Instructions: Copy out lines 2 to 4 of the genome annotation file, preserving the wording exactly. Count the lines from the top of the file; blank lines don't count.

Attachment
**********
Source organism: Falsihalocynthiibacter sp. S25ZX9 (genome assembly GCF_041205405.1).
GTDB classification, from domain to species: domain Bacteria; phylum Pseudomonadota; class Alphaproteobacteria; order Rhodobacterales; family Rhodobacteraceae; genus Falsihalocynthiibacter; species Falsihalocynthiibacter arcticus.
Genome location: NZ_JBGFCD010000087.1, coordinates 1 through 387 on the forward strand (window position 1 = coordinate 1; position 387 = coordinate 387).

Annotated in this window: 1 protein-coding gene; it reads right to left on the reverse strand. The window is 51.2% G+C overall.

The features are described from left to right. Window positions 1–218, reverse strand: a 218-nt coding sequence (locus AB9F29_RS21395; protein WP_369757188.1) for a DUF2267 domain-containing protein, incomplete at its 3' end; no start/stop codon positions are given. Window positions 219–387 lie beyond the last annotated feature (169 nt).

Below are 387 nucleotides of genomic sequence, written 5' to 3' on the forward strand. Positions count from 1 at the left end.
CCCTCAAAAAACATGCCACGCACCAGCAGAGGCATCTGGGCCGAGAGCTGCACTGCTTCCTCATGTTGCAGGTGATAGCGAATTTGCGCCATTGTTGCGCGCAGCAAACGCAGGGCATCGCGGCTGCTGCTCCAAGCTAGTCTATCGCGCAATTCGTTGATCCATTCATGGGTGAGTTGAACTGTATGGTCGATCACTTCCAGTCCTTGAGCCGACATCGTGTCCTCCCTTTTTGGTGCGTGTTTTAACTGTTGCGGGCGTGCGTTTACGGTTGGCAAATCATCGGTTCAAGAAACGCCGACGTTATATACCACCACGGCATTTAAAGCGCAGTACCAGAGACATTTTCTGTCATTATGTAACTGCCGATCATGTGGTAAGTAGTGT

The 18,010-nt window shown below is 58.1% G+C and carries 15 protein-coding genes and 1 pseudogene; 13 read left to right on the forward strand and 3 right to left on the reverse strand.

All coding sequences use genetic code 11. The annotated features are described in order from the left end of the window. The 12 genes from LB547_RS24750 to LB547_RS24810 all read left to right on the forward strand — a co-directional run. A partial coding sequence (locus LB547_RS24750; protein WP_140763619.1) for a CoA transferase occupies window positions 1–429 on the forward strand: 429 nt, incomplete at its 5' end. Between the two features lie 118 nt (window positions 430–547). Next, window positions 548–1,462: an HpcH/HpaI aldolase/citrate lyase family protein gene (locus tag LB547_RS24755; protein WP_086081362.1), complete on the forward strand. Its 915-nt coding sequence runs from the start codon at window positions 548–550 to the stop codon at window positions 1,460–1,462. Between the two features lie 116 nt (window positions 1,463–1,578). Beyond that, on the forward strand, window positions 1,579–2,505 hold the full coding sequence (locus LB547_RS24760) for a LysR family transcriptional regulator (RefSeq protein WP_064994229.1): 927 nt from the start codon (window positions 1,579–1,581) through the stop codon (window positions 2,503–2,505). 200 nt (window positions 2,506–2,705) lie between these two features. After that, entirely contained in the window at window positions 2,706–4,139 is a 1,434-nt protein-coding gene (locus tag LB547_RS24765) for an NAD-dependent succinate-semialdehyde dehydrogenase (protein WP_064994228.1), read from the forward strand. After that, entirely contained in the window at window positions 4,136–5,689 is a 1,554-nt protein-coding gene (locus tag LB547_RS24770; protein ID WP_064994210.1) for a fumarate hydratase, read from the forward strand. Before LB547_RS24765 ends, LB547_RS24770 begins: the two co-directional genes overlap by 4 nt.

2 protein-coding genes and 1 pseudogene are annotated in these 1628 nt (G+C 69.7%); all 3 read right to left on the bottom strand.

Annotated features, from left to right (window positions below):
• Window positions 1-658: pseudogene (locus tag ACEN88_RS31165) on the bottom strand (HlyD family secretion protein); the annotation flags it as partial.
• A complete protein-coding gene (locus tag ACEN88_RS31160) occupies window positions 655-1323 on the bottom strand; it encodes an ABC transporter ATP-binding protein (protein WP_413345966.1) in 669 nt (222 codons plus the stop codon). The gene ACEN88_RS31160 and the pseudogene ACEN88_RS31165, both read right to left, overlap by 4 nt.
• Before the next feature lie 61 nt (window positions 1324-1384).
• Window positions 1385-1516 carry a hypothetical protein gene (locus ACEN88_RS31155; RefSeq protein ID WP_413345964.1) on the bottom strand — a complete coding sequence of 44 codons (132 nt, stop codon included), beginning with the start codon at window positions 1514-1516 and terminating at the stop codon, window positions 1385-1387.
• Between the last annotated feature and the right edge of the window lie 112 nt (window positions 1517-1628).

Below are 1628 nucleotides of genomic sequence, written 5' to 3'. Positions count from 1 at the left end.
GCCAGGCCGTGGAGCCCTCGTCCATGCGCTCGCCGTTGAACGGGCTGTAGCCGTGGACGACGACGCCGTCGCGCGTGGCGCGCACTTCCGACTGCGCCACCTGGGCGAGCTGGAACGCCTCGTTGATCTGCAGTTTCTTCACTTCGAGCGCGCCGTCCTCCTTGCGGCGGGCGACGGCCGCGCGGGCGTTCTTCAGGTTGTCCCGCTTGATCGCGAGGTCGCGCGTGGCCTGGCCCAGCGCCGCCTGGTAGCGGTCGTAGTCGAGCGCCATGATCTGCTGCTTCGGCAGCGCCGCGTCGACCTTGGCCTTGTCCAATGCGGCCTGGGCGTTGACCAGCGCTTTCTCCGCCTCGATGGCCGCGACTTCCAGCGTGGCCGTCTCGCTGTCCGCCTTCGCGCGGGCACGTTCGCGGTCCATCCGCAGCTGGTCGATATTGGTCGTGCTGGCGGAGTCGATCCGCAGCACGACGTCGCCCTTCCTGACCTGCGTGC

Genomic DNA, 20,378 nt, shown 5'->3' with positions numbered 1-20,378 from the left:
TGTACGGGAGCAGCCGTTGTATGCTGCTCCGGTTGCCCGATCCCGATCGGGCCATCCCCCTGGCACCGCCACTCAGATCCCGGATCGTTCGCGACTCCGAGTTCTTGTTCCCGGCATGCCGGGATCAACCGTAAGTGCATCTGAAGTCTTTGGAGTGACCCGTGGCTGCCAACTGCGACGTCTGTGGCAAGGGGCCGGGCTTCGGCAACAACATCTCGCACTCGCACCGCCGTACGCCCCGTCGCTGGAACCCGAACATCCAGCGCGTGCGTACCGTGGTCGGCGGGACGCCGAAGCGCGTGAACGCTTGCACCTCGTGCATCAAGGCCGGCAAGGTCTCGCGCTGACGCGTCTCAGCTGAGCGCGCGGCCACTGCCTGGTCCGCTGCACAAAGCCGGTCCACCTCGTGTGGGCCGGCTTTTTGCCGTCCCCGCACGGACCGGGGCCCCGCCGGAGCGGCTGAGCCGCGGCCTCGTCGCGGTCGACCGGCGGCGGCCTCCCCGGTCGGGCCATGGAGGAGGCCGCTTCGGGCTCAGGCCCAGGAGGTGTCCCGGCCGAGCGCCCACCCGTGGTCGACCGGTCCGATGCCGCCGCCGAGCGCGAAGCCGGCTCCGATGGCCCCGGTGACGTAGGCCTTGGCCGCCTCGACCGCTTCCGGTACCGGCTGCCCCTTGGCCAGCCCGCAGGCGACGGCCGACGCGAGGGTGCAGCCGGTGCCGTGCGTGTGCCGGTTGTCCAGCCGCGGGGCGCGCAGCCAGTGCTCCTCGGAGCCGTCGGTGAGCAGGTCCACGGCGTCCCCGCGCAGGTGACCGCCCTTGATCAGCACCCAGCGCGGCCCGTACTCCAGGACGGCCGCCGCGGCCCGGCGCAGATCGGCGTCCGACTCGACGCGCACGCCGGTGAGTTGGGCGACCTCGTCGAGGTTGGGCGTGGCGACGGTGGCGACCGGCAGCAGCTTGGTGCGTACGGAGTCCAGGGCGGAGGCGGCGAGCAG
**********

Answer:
GTDB classification, from domain to species: domain Bacteria; phylum Pseudomonadota; class Alphaproteobacteria; order Rhodobacterales; family Rhodobacteraceae; genus Falsihalocynthiibacter; species Falsihalocynthiibacter arcticus.
Genome location: NZ_JBGFCD010000087.1, coordinates 1 through 387 on the forward strand (window position 1 = coordinate 1; position 387 = coordinate 387).

Annotated in this window: 1 protein-coding gene; it reads right to left on the reverse strand. The window is 51.2% G+C overall.